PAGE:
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1 hour at 0°. Any lumps present are pulverized and the solid is washed in a beaker thoroughly with four 500-ml. portions of cold water to remove pyridine. The moist product is dissolved in sufficient dichloromethane (ca. 1.51.) and the water layer is removed. The dichloromethane solution is dried over anhydrous magnesium sulfate and concentrated to dryness under reduced pressure, giving 157-171 g. (92-100%) of crude ethyl iV-nitroso-iV-(^-tolylsulfonylmethyl)carbamate, m.p. 86-89° (slight decomposition). The crude nitroso compound can be used without purification in the next step of the reaction, provided that it is free of starting material (Note 10).
If the nitrosocarbamate is to be stored (preferably at —20°) for periods longer than a month, it should be crystallized once from
dichloromethane-diethyl ether 1:2 (Note 11); the melting point is then 87-89°. In this purified form it can be stored for several months at — 20° without noticeable decomposition.
C. p-Tolylaulfonyldiazomethane. Warning! a-Diazosulfones slowly decompose under the influence of light. Exposure to light should therefore be kept at a minimum in all stages of the reaction. In a 3-1., threenecked, round-bottomed flask, equipped wrbh a condenser, an efficient mechanical stirrer, and a stopper, is placed 570 g. of ajumina (Note 12). The flask is wrapped with aluminum foil or oovered with dark cloth or black paper. The stirrer is started and 1.51. of diethyl pther (Note 13) is added. The mixture is cooled to 10-15° with a water-ice bath and a solution of 57.3 g. (0.20 mole) of ethyl N-nitroso-iV-(p-tolylsulfonyl-methyl)carbamate in 150 ml. of dichloromethane (Note 14) is added all at once. Stirring is continued for 2 hours at 10-15° (Note 15); during this time the ether solution soon develops the bright-yellow color of p-tolylsulfonyldiazomethane. The ether solution is decanted from the alumina. The alumina is extracted thoroughly by stirring for periods of 5 minutes with two portions of 500 ml., and three portions of 250 ml. of ether, successively. The combined ether solutions are filtered through a coarse paper filter and concentrated in a vacuum rotary flash evaporator. The temperature of the water bath must not exceed 25°. When the solution is concentrated to about 200 ml., the water bath is removed entirely and concentration is continued until the cold residue crystallizes spontaneously (Note 16). The crystal mass is stirred for about 2 minutes with 50 ml. of ice-cold petroleum ether (40-60°). The crystals are collected on a sintered-glass filter and are washed on the filter twice with 25-ml. portions of cold petroleum ether. After drying overnight at 0° in a vacuum dessiccator over anhydrous calcium chloride, 26-30 g. (66-76%) of yellow ?>-tolylsulfonyldiazomethane is obtained, m.p.
35-38° (slight decomposition) (Note 17). Crystallization from anhydrous ether-pentane (Note 18) will raise the melting point to 36-38° (slight decomposition) at the expense of 5-10% of material. p-Tolyl-sulfonyldiazomethane should be stored at or below 0° in the absence of light and in an unsealed container (Note 19).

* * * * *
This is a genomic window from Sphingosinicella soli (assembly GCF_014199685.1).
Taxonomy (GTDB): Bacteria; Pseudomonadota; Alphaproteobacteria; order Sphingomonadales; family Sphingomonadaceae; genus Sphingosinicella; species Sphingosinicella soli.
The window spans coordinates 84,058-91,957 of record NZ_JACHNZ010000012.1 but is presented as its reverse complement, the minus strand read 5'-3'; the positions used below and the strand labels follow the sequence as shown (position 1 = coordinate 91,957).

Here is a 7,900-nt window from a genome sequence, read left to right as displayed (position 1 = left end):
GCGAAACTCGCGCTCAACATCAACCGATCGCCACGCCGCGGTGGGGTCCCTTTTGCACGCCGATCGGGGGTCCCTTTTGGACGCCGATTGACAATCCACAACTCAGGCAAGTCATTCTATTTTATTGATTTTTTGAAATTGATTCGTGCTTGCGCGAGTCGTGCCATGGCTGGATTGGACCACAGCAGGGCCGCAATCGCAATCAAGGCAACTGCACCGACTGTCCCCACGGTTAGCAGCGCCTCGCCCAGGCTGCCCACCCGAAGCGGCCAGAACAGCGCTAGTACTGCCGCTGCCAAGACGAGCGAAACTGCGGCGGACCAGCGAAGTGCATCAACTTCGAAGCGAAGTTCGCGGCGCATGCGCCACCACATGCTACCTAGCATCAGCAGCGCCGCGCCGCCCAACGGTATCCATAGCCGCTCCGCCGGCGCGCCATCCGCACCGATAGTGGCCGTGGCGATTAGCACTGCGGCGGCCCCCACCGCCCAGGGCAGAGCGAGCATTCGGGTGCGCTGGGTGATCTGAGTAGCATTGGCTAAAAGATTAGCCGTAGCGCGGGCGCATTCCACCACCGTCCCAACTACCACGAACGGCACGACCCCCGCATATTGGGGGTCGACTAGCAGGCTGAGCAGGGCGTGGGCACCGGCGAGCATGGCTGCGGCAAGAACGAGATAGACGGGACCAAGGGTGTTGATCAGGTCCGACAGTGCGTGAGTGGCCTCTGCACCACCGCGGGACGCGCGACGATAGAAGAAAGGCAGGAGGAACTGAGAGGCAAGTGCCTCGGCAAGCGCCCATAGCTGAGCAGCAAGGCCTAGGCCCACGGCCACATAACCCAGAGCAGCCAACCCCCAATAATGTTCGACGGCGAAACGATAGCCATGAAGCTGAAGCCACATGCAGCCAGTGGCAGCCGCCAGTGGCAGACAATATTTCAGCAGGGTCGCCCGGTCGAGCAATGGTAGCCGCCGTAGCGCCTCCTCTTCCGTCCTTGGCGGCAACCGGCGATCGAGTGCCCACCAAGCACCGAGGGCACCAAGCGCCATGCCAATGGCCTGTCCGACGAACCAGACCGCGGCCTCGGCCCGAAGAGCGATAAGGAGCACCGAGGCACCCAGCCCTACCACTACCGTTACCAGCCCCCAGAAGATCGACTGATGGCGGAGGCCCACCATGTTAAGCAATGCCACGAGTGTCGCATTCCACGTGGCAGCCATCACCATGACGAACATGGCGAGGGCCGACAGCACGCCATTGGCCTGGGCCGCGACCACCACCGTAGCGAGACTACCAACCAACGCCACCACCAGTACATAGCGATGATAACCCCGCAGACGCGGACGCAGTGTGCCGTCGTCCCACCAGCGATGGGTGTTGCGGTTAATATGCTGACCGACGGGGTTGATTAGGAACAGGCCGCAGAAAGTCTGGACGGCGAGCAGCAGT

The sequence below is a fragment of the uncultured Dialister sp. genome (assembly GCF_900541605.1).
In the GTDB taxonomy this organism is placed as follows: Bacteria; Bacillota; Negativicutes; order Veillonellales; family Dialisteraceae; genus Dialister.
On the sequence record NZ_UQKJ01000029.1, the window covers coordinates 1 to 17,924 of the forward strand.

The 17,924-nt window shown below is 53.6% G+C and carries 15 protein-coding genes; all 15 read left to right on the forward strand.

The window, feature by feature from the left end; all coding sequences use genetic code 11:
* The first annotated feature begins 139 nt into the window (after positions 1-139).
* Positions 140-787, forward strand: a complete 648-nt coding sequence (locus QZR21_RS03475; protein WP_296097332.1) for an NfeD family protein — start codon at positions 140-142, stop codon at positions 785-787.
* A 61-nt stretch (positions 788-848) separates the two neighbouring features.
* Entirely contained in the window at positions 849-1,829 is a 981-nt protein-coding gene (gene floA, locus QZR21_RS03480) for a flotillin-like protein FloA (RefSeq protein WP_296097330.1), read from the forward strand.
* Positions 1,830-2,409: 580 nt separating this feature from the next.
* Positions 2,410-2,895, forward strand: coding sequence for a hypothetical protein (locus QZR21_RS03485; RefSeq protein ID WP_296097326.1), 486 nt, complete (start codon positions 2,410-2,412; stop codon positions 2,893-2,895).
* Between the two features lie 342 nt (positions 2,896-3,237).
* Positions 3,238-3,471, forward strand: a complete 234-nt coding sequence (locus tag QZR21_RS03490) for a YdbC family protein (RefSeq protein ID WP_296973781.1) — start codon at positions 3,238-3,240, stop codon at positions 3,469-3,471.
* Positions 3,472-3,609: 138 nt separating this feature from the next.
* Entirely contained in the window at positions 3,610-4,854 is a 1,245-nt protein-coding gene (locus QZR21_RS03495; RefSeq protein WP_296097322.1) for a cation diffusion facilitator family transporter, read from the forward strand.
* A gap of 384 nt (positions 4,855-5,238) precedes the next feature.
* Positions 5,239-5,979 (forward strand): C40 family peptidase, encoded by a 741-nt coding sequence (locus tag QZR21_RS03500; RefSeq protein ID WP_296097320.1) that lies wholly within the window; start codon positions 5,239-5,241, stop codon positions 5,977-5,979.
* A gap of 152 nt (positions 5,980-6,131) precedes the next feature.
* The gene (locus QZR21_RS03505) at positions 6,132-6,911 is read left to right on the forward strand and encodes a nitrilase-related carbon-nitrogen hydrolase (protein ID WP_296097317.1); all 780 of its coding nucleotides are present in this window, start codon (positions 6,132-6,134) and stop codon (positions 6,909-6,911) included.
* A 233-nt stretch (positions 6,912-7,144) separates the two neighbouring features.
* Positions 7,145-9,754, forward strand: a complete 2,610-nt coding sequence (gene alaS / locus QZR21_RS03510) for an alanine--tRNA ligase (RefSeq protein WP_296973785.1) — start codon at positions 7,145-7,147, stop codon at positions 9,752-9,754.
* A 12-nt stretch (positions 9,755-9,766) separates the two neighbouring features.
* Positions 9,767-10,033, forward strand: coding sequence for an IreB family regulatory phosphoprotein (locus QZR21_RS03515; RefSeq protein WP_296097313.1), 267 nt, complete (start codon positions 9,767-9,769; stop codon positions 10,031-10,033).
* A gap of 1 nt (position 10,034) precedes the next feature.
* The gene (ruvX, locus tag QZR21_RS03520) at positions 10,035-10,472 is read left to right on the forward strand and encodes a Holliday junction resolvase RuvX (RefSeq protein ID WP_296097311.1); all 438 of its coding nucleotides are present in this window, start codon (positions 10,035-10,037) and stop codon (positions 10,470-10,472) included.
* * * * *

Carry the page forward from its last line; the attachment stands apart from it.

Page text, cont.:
1. Commercially available anhydrous sodium p-tohienesulfinate, purum, ca. 97% (Fluka A G, Busch S.G., Switzerland) was used.
Sodium ^-toluenesulfinate dihydrate can be used equally well. The checkers used anhydrous sodium ^-toluenesulfinate from Aldrich Chemical Company, Inc. This material was determined by titration to be 87% pure and gave lower yields. The yield stated was obtained by using stoichiometric amounts based on calculated purity. Sodium p-toluenesulfmate from other suppliers was found less pure and gave considerably lower yields.
Alternatively, sulfinates can be synthesized conveniently by the method of Truce and Roberts2, or by the method of Oxley and colleagues.3
2. Commercial aqueous formaldehyde solution, containing about 8% of methanol, was used.
3. Ethyl carbamate (J. T. Baker Chemical Company), melting point reported to be 48-50° (but 46-49° was found) was used without purification. The solid was added to the reaction mixture.
4. Formic acid (97%) from J. T. Baker Chemical Company was used.
5. By cooling and stirring as described, the product is obtained in a finely divided form, which can be removed from the flask easily and also can be washed efficiently.
6. Commercial pyridine (J. T. Baker Chemical Company) was used without purification.
7. Nitrosyl chloride (Matheson Gas Products) with a purity specified as >97% was used. Occasionally, the needle valve of the nitrosyl chloride tank clogs. After closing the tank, the valve is disconnected and flushed with acetone until the acetone remains colorless. The needle valve is reconnected after being dried with compressed air.
Nitrosyl chloride also can be prepared conveniently from hydrochloric acid and sodium nitrite.4
8. The color of the pyridine solution changes rapidly from blue and green to yellow. After roughly 1 equivalent (0.6 mole) of nitrosyl chloride has been taken up (this takes about 1 hour), the color of the solution changes to dark red-brown. During the reaction a precipitate of pyridinium chloride is formed which, however, will disappear during the work-up with water as described in the text. A larger excess of nitrosyl chloride (up to 3 equivalents) has been used occasionally . without any disadvantages.